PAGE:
As illustrated in the figure below, after many weeks of severe mania, depression, and ADHD, the child initially appeared to improve with the introduction of 4,800 micrograms per day of lithium orotate (a more potent alternative to lithium carbonate that is marketed as a dietary supplement), in combination with 1 mg per day of guanfacine, and 1 mg per day of melatonin.

mood chart

Despite continued treatment with lithium orotate (up to 9,800 micrograms twice per day), the patient’s oppositional behavior worsened during the period from November 2015 to March 2016, and moderate depression re-emerged in April 2016. Anxiety was also generally less severe from December 2015 to July 2016, and weekly ratings of overall illness remained in the moderate severity range (not illustrated).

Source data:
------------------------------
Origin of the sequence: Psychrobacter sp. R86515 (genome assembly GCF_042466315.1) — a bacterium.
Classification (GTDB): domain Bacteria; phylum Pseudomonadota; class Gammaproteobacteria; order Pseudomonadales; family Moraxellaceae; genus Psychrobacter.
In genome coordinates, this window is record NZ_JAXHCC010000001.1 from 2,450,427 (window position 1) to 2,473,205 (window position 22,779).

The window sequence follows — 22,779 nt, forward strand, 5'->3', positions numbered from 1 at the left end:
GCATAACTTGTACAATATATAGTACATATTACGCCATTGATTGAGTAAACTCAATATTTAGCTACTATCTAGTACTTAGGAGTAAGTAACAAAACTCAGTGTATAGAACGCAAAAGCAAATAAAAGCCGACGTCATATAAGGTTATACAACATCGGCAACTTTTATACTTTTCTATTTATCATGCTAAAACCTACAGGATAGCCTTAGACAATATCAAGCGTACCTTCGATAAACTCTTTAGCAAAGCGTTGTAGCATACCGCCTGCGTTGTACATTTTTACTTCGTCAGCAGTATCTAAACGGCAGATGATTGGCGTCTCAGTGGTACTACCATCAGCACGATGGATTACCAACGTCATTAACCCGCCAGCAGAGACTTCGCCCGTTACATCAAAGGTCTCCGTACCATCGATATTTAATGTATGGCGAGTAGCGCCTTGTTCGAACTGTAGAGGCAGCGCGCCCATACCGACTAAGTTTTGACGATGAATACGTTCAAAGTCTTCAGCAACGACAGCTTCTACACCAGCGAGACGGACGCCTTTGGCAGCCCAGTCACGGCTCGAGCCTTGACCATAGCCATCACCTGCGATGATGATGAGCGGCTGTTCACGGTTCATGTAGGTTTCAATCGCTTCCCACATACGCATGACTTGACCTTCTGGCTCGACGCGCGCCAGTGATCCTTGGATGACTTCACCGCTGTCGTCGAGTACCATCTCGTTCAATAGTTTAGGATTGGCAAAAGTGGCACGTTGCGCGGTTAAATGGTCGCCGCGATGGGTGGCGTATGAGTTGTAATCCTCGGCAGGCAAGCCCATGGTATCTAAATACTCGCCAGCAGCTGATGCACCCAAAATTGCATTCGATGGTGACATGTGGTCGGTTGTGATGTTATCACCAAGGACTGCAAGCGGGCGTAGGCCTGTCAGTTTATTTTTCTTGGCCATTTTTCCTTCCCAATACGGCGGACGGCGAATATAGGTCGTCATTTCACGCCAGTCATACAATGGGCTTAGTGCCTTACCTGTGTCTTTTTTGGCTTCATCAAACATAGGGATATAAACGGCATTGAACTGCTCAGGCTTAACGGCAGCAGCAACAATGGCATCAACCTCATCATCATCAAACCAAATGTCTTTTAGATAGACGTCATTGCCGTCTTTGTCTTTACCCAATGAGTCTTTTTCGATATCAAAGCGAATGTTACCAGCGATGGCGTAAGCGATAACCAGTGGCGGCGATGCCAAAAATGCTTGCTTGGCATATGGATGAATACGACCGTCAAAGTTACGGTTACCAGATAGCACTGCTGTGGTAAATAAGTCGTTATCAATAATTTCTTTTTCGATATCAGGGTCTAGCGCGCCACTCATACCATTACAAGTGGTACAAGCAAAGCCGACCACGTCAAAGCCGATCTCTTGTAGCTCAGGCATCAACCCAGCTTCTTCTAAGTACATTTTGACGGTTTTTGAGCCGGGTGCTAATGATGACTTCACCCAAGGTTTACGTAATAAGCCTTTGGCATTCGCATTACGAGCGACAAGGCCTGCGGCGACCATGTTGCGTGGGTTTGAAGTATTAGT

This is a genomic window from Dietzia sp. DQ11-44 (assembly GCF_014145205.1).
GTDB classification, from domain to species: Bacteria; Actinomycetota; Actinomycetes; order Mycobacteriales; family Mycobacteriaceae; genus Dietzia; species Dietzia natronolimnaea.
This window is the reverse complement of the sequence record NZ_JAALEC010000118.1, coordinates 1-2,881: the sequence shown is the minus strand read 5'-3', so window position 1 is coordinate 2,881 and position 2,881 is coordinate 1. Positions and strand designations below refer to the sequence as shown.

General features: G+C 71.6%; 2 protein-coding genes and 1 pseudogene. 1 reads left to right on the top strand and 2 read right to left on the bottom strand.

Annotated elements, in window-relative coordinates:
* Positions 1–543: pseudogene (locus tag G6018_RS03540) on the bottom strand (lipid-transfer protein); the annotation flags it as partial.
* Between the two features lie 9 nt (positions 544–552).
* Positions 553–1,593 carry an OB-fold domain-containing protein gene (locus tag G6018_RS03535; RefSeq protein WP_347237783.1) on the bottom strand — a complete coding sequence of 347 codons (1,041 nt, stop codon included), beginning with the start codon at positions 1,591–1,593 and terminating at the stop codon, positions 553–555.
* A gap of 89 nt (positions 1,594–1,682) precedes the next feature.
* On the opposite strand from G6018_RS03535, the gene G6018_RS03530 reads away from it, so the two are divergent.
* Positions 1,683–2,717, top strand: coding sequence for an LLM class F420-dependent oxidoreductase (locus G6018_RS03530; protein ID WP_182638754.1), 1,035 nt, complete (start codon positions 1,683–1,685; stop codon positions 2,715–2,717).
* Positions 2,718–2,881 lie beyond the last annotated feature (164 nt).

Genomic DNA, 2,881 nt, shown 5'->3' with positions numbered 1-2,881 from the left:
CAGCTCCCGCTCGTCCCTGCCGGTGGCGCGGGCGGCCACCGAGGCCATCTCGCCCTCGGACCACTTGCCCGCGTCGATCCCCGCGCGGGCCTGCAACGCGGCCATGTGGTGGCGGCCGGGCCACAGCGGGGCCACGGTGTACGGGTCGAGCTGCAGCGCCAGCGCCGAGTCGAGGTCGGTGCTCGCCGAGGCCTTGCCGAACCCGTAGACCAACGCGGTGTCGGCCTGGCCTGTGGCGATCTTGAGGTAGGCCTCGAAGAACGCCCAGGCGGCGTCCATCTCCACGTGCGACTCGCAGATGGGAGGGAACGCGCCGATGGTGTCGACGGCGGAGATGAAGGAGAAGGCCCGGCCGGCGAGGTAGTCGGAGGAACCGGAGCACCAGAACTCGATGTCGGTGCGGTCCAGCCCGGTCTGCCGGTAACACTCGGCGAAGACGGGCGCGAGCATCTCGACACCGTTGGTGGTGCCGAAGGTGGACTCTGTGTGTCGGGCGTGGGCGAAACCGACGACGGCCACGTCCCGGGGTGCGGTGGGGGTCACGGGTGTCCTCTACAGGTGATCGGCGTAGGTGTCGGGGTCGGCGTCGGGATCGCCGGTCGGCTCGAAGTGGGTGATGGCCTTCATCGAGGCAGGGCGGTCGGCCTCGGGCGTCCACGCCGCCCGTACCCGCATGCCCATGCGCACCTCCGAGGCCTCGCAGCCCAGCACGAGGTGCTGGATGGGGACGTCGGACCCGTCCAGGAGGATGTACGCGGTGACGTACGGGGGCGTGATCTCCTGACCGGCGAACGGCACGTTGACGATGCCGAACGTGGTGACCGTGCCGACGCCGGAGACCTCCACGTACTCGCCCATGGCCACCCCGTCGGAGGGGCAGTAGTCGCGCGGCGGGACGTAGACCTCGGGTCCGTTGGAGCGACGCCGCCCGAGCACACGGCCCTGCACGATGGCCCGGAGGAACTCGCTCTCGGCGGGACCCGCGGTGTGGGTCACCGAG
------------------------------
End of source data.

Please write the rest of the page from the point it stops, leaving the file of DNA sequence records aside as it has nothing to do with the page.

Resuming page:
In June 2016, the patient began taking risperidone (maximum dose 1.7 mg/day) instead of lithium, and her mania improved from moderate to mild. There was little change in her moderate but fluctuating depression ratings, but her ADHD symptoms got worse.
The patient had been previously diagnosed with bipolar II disorder and anxiety disorders including school phobia, generalized anxiety disorder, and obsessive compulsive disorder.
Given the six weeks of moderate to severe mania that the patient experienced in October and November 2015, she would meet criteria for a diagnosis of bipolar I disorder.

Targeting Symptoms to Achieve Remission

General treatment goals would include: mood stabilization prior to use of ADHD medications, a drug regimen that maximizes tolerability and safety, targeting of residual symptoms with appropriate medications supplemented with nutraceuticals, recognition that complex combination treatment may be necessary, and combined use of medications, family education, and therapy.